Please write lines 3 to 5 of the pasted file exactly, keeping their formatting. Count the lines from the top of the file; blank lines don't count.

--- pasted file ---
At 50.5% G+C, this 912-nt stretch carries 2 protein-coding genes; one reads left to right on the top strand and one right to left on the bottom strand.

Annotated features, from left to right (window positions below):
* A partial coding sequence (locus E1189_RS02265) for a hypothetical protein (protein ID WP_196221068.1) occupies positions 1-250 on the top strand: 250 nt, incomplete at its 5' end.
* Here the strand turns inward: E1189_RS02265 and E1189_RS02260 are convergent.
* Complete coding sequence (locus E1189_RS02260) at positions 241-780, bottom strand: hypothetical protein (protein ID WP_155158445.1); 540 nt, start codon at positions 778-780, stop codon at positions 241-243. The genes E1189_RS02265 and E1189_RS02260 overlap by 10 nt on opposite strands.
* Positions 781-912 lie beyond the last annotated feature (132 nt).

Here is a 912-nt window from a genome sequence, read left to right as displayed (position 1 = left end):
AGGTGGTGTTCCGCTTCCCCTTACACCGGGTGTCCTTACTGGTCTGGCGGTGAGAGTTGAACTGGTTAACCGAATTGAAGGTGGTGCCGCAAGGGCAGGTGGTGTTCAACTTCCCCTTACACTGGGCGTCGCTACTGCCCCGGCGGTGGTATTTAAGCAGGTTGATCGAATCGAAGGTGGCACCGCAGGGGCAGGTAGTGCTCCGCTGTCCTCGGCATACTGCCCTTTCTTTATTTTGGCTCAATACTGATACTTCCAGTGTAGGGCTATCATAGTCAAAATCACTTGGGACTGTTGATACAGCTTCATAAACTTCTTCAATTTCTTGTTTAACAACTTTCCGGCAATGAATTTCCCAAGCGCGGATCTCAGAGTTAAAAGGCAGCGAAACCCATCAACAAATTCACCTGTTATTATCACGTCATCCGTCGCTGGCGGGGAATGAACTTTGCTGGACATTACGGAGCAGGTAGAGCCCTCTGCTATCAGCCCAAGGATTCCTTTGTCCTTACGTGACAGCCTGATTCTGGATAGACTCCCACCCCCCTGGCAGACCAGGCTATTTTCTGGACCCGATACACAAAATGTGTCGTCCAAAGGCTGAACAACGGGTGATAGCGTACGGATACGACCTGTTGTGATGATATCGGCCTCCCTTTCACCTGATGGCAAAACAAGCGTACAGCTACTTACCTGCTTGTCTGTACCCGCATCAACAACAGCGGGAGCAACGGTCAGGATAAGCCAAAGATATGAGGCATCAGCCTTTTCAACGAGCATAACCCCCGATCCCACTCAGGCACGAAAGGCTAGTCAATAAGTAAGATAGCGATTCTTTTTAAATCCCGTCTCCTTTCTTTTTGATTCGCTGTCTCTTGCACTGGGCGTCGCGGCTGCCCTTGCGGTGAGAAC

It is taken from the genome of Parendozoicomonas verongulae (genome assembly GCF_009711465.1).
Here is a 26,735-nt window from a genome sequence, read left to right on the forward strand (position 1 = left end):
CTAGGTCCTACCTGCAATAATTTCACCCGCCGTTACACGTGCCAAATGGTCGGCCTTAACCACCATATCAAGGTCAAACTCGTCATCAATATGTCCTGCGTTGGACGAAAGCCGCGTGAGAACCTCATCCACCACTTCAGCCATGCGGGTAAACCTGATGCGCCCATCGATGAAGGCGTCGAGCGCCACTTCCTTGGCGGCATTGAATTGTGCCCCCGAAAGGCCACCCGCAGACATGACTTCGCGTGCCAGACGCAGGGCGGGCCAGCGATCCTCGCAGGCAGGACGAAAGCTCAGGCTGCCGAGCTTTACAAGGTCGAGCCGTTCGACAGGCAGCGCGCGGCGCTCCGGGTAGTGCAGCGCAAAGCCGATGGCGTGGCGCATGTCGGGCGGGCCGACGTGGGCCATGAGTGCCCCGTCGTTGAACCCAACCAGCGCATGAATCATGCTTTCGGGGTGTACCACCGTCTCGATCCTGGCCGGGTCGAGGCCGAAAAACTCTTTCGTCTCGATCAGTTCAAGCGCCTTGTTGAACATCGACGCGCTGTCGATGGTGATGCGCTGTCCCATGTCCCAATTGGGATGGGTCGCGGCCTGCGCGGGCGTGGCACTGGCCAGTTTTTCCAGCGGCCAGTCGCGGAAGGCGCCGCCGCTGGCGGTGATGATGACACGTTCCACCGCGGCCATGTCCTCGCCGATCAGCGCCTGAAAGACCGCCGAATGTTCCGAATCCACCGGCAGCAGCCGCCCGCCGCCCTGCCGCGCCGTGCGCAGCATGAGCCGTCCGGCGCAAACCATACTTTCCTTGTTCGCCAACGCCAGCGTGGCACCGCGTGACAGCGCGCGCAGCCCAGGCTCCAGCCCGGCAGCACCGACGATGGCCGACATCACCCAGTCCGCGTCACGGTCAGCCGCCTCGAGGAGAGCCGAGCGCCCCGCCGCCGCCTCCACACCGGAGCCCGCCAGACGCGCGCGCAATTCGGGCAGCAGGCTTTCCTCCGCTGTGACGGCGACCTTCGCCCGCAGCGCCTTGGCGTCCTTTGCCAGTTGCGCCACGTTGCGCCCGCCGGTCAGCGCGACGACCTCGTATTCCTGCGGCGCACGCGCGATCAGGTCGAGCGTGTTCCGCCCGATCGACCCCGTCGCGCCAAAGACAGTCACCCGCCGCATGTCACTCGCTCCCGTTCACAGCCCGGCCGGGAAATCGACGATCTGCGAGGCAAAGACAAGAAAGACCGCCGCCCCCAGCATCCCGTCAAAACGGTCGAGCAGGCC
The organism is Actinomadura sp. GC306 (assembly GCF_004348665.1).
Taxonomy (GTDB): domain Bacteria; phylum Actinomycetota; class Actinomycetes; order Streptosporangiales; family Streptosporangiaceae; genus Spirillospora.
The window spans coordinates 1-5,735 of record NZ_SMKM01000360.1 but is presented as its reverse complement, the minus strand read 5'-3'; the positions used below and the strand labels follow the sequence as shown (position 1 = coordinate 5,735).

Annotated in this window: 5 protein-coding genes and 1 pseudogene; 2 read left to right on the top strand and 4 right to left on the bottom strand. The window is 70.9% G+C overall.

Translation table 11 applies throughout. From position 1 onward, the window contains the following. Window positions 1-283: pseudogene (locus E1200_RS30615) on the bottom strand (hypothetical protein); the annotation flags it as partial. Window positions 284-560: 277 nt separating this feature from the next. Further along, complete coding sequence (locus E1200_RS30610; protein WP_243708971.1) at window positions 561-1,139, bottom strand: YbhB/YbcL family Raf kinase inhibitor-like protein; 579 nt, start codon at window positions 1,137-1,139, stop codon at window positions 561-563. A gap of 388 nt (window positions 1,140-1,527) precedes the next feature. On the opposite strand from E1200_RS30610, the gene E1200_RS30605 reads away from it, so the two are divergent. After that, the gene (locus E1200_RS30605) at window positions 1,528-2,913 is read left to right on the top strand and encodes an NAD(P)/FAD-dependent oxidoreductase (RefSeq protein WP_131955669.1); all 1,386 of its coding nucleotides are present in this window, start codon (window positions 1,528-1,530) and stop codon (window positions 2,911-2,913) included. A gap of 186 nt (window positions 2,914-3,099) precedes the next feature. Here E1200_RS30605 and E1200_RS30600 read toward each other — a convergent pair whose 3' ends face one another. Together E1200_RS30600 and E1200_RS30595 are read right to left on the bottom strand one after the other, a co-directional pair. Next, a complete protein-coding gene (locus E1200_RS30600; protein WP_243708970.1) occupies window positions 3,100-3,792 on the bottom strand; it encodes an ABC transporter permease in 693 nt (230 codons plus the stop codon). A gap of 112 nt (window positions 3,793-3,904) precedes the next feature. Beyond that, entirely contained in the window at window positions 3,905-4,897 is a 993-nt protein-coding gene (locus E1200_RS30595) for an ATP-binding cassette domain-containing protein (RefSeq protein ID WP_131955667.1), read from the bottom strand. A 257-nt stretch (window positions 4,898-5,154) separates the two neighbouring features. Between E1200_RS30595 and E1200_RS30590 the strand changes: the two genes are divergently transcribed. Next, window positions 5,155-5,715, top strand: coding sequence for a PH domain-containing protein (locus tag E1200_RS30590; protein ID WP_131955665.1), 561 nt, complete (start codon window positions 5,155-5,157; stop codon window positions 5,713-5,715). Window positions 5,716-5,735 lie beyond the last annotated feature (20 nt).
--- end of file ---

* A partial coding sequence (locus E1189_RS02265) for a hypothetical protein (protein ID WP_196221068.1) occupies positions 1-250 on the top strand: 250 nt, incomplete at its 5' end.
* Here the strand turns inward: E1189_RS02265 and E1189_RS02260 are convergent.
* Complete coding sequence (locus E1189_RS02260) at positions 241-780, bottom strand: hypothetical protein (protein ID WP_155158445.1); 540 nt, start codon at positions 778-780, stop codon at positions 241-243. The genes E1189_RS02265 and E1189_RS02260 overlap by 10 nt on opposite strands.